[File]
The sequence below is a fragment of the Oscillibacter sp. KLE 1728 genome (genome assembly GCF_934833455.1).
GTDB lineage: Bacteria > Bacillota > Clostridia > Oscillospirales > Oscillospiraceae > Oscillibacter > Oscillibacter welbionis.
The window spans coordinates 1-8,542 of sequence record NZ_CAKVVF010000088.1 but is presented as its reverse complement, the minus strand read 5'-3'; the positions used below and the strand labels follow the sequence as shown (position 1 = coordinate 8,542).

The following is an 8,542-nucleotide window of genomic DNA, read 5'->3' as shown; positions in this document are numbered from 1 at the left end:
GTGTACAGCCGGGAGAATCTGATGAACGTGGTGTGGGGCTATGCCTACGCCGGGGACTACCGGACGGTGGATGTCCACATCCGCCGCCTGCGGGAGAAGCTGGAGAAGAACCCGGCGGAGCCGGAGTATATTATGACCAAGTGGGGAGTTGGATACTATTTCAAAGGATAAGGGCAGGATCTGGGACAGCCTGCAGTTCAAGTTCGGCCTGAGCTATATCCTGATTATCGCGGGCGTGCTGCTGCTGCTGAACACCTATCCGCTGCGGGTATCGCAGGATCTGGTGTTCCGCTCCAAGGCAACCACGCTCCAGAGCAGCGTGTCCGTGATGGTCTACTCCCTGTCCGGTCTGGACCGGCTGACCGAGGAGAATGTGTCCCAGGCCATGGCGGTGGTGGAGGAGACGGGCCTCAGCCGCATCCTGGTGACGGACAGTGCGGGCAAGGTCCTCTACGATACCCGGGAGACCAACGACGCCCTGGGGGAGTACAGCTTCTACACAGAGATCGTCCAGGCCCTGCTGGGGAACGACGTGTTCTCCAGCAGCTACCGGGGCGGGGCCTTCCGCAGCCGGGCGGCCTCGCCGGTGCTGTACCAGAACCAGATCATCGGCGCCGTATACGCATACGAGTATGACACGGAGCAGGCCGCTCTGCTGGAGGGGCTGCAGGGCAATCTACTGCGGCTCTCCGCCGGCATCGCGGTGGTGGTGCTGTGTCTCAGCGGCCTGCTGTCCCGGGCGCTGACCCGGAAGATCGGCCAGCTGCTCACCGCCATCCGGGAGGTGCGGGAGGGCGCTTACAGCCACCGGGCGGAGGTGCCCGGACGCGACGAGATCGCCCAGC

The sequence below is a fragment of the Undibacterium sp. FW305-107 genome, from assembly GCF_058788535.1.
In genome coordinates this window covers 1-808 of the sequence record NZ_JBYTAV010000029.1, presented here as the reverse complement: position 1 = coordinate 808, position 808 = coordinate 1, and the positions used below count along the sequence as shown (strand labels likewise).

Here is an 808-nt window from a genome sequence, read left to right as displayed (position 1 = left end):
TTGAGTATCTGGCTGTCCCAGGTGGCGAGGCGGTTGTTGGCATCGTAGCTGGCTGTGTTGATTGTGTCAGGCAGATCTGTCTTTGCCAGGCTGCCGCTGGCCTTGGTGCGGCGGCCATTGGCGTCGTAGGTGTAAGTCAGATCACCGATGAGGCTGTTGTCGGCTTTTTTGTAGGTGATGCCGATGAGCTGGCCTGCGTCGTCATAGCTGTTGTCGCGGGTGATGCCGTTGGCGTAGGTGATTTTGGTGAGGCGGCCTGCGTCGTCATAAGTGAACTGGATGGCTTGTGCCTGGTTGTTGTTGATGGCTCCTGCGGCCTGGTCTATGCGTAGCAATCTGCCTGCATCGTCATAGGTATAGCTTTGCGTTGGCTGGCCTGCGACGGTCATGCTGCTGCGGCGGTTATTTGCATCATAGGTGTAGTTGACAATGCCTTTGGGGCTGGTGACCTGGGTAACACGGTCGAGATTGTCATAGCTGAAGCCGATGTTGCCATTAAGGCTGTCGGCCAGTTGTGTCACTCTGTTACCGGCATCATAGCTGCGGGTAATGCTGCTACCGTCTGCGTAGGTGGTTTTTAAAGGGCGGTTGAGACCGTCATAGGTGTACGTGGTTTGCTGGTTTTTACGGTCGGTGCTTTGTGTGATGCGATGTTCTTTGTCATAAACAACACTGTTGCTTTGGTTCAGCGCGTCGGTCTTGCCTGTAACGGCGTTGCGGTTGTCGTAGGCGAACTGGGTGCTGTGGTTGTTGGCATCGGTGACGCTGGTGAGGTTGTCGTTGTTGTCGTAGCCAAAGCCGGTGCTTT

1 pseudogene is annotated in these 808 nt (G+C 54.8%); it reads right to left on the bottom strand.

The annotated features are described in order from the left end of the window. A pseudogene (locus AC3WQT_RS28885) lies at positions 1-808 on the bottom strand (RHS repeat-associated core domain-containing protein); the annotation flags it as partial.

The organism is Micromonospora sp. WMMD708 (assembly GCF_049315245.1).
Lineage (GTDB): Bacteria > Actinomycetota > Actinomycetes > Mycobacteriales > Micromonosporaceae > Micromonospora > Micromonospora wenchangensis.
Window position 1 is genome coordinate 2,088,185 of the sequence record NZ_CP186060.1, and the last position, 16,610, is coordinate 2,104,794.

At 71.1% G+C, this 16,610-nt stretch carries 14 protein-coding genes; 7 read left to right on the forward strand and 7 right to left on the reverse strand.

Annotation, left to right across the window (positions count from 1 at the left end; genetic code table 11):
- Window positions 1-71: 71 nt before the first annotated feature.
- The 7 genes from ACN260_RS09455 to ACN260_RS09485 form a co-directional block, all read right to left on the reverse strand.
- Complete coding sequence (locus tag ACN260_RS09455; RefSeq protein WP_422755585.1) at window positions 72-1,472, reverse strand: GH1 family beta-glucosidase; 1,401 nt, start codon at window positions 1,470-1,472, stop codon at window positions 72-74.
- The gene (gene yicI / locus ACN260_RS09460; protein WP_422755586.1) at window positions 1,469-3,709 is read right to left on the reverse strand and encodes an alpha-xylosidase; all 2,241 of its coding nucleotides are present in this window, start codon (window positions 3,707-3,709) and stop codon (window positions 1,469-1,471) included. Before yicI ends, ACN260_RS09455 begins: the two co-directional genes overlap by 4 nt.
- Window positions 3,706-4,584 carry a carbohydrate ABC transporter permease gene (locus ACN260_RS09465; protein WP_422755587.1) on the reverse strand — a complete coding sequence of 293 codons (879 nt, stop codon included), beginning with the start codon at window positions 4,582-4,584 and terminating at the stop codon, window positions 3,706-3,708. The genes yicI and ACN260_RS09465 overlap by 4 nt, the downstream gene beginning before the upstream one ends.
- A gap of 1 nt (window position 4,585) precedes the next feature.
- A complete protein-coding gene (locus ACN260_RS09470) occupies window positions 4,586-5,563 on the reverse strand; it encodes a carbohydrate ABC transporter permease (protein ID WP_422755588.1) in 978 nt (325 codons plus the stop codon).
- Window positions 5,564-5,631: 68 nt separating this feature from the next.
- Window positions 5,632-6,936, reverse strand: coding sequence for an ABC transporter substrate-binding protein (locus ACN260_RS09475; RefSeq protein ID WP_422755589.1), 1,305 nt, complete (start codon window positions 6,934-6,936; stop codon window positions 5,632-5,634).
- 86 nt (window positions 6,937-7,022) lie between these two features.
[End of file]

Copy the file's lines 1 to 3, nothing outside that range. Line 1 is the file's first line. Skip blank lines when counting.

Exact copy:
The sequence below is a fragment of the Oscillibacter sp. KLE 1728 genome (genome assembly GCF_934833455.1).
GTDB lineage: Bacteria > Bacillota > Clostridia > Oscillospirales > Oscillospiraceae > Oscillibacter > Oscillibacter welbionis.
The window spans coordinates 1-8,542 of sequence record NZ_CAKVVF010000088.1 but is presented as its reverse complement, the minus strand read 5'-3'; the positions used below and the strand labels follow the sequence as shown (position 1 = coordinate 8,542).